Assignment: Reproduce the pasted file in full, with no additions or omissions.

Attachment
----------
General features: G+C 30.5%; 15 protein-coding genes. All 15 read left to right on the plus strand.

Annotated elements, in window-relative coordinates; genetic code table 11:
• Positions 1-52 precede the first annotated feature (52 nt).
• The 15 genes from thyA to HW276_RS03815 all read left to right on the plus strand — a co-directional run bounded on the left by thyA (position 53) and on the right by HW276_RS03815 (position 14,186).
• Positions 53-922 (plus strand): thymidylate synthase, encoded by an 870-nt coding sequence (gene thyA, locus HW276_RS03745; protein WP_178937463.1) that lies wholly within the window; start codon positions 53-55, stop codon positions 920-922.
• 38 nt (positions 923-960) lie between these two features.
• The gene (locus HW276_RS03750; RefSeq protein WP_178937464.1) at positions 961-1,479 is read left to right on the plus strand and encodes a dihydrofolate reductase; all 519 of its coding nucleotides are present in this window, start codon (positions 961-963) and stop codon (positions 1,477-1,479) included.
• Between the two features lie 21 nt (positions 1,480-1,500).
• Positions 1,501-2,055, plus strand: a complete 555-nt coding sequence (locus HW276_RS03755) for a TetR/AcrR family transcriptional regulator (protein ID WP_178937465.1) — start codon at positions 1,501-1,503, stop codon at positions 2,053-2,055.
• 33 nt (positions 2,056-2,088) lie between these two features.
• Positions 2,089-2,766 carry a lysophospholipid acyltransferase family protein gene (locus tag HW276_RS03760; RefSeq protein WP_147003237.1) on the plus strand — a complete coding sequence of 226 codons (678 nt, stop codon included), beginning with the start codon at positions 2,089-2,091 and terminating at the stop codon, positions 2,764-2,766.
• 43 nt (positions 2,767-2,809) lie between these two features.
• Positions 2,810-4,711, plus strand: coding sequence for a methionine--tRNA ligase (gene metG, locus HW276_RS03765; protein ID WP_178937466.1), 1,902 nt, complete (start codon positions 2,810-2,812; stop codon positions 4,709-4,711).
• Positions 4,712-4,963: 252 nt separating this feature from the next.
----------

General features: G+C 30.5%; 15 protein-coding genes. All 15 read left to right on the plus strand.

Annotated elements, in window-relative coordinates; genetic code table 11:
• Positions 1-52 precede the first annotated feature (52 nt).
• The 15 genes from thyA to HW276_RS03815 all read left to right on the plus strand — a co-directional run bounded on the left by thyA (position 53) and on the right by HW276_RS03815 (position 14,186).
• Positions 53-922 (plus strand): thymidylate synthase, encoded by an 870-nt coding sequence (gene thyA, locus HW276_RS03745; protein WP_178937463.1) that lies wholly within the window; start codon positions 53-55, stop codon positions 920-922.
• 38 nt (positions 923-960) lie between these two features.
• The gene (locus HW276_RS03750; RefSeq protein WP_178937464.1) at positions 961-1,479 is read left to right on the plus strand and encodes a dihydrofolate reductase; all 519 of its coding nucleotides are present in this window, start codon (positions 961-963) and stop codon (positions 1,477-1,479) included.
• Between the two features lie 21 nt (positions 1,480-1,500).
• Positions 1,501-2,055, plus strand: a complete 555-nt coding sequence (locus HW276_RS03755) for a TetR/AcrR family transcriptional regulator (protein ID WP_178937465.1) — start codon at positions 1,501-1,503, stop codon at positions 2,053-2,055.
• 33 nt (positions 2,056-2,088) lie between these two features.
• Positions 2,089-2,766 carry a lysophospholipid acyltransferase family protein gene (locus tag HW276_RS03760; RefSeq protein WP_147003237.1) on the plus strand — a complete coding sequence of 226 codons (678 nt, stop codon included), beginning with the start codon at positions 2,089-2,091 and terminating at the stop codon, positions 2,764-2,766.
• 43 nt (positions 2,767-2,809) lie between these two features.
• Positions 2,810-4,711, plus strand: coding sequence for a methionine--tRNA ligase (gene metG, locus HW276_RS03765; protein ID WP_178937466.1), 1,902 nt, complete (start codon positions 2,810-2,812; stop codon positions 4,709-4,711).
• Positions 4,712-4,963: 252 nt separating this feature from the next.